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Mapping the Placebo Effect to Speed Research

Mapping the Placebo Effect to Speed Research

Many clinical trials require a placebo comparison to evaluate the effect of a new drug or therapy. Some people get the active intervention and some get an inactive “fake” treatment that looks the same as the real thing. Usually the volunteers don’t know if they’ve gotten the drug or the placebo.

Why can’t researchers just test the active agent? If you’re told you are receiving a drug that should make you better, you’ll probably start to feel better, even if the drug isn’t working. By giving some people the placebo and some the drug (but without them knowing which they’ve gotten), researchers can test to see if the people who got the drug have a better response.

Some of those people who got the placebo will report feeling better, too. Even if they don’t know they got the drug, their body reacts to the hope that it was the real thing. What causes this so-called “placebo effect?”

David Eidelberg, MD, director of the Center for Neurosciences at The Feinstein Institute for Medical Research a member of The Michael J. Fox Foundation Scientific Advisory Board, set out to answer that question. He talked to us about his recently published research into mapping response to sham (placebo) surgery and how his findings may help research move faster.

MJFF: First, why is the placebo effect a bad thing?

Dr. David Eidelberg: Some patients may think anything that makes them better is a good thing, but the placebo effect is unpredictable and unsustainable. It’s not a practical treatment strategy.

For research, it’s a big problem because you compare the placebo case with the idea that the control is supposed to be neutral. When there’s a significant change in the people who don’t have the drug, you’re not comparing to neutral. From a statistical aspect, it makes it more difficult, and you need more subjects to show you had a response with the drug.

And people who get the real therapy can have a placebo response, too. They’re not mutually exclusive. Maybe the clinical benefit is really multi-factorial. This issue of how much response is placebo and how much is surgical in one person is a deep problem.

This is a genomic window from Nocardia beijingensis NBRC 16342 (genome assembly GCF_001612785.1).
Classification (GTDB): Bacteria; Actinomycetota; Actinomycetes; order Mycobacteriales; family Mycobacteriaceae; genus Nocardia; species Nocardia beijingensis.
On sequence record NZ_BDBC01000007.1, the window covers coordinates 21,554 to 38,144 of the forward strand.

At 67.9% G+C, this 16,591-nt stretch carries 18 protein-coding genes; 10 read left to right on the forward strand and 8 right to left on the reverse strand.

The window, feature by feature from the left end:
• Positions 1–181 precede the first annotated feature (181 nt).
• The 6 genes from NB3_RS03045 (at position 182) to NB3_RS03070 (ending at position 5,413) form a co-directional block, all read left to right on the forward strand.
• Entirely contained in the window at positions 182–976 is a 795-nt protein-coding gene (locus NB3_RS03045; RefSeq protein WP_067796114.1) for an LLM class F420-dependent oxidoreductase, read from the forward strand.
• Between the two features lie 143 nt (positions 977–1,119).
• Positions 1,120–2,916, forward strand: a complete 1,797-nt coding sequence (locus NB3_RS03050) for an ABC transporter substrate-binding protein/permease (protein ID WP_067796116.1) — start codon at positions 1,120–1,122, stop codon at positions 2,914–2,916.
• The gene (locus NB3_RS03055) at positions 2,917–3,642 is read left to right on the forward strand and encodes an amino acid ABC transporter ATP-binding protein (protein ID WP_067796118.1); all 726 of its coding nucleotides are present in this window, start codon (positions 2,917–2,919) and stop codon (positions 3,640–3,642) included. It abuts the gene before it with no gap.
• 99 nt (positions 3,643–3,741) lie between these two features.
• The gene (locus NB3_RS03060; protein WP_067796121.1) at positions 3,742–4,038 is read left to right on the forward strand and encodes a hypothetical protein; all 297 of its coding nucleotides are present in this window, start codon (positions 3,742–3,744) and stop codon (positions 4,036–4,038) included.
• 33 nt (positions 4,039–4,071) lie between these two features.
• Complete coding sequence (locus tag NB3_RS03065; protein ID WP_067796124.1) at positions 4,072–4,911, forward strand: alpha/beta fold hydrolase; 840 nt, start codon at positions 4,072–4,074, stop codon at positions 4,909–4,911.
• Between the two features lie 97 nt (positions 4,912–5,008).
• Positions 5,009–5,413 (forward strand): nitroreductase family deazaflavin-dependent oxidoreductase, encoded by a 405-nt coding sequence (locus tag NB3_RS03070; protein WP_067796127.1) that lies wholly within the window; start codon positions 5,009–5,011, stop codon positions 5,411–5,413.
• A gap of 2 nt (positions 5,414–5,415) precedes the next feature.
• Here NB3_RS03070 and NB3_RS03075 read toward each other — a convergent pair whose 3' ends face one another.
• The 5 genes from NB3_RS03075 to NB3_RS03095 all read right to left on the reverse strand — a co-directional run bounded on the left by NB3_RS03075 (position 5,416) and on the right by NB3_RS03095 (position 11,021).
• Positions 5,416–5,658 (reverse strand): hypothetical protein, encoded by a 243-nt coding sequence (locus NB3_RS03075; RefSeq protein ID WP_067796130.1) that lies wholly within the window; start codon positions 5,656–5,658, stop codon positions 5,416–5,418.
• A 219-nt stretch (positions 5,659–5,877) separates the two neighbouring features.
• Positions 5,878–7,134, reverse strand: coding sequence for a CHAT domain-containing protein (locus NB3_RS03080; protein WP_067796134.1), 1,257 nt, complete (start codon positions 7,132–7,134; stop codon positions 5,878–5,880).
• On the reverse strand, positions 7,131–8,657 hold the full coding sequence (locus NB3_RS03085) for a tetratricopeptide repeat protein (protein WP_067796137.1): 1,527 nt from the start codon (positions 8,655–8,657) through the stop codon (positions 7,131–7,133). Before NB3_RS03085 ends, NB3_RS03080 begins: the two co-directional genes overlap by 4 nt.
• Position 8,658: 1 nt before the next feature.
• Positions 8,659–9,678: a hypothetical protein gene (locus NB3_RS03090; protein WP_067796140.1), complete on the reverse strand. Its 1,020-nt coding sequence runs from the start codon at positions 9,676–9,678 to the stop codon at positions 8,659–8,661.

Interestingly, the placebo effect is related to strength. If you’re testing a surgical intervention, the placebo effect will be stronger because you know the risk and the benefit will be higher. Your body will want it to be real. If you take a pill, you don’t think the risk is as high, so the effect won’t be as high. If you made it twice as likely that people get the drug (2/3 of volunteers get the drug and 1/3 get the placebo), the effect is greater because subjects think they have greater chance of getting the real thing.

MJFF: How did your study approach this problem?

DE: We used data from a study of PD patients who, rather than deep brain stimulation (DBS), opted for a clinical trial of a molecular approach to normalize brain activity.

So we used PET imaging to look at the brains of these subjects prior to sham surgery and again, six and 12 months afterward. Sixteen of 23 placebo volunteers had a response. We compared their scans and found a circuit (brain network) that was activated in responders (but not in non-responders) to sham surgery.

And the prospective subject score — an index of how active the network was at baseline — correlated to how well the patients did after the sham surgery. The more they improved (measured with the UPRDS), the more active the network was.

MJFF: How could researchers use this information?

DE: We found, too, that at baseline (before surgery) the hyper-responders had lower activity in that identified network. People who didn’t respond to sham surgery were already using that network beforehand. When you’re not using it and there’s more to access, you’re able to marshal those brain areas and produce a placebo response.

If one were to routinely screen for this network activity as part of research design, it may be possible to limit the number of sham surgeries needed to detect a valid treatment effect. By using imaging criteria to weed out potential hyper-responders, we produce a smaller, less variable control group, which improves the overall efficacy of the study. This approach also allows one to determine in those undergoing actual treatment the proportion of benefit attributed to the intervention versus placebo effect.

MJFF: What do you think predisposes someone to be a responder vs. a non-responder?

DE: No one knows, but it’s going to be a growth industry to find out. This network has presumably been present since birth, so it may have nothing to do with Parkinson’s. Maybe its expression is under genetic control.

Read more in Dr. Eidelberg’s paper on this research.

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